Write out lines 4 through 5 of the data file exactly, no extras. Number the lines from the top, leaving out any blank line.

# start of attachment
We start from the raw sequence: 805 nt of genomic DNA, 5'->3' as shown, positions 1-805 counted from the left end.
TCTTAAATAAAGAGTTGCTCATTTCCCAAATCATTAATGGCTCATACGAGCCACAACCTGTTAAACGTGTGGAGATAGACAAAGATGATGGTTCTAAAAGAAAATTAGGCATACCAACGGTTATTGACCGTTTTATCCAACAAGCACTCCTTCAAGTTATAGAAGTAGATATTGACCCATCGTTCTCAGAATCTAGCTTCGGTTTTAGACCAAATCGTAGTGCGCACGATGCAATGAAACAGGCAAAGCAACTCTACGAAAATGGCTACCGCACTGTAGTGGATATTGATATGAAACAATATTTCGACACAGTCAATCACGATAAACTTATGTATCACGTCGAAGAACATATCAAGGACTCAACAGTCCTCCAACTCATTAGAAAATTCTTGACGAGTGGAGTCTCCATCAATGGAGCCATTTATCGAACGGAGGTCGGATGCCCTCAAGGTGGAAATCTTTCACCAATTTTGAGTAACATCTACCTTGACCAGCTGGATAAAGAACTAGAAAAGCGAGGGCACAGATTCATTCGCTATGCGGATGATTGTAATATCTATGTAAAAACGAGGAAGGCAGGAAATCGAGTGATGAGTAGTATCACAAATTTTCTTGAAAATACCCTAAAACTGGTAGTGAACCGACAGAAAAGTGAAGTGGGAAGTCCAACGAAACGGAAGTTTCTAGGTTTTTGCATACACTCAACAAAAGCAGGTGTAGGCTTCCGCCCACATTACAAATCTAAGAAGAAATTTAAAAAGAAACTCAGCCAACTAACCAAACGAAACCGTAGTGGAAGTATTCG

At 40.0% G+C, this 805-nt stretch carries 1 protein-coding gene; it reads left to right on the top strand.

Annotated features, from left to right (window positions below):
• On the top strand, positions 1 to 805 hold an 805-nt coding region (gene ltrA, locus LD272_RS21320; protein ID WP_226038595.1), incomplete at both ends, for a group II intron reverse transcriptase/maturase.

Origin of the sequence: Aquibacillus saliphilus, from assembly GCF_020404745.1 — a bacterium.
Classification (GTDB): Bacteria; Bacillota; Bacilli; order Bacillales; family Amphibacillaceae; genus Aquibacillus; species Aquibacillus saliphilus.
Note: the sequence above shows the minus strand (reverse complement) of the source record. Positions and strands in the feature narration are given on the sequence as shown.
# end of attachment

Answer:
Annotated features, from left to right (window positions below):
• On the top strand, positions 1 to 805 hold an 805-nt coding region (gene ltrA, locus LD272_RS21320; protein ID WP_226038595.1), incomplete at both ends, for a group II intron reverse transcriptase/maturase.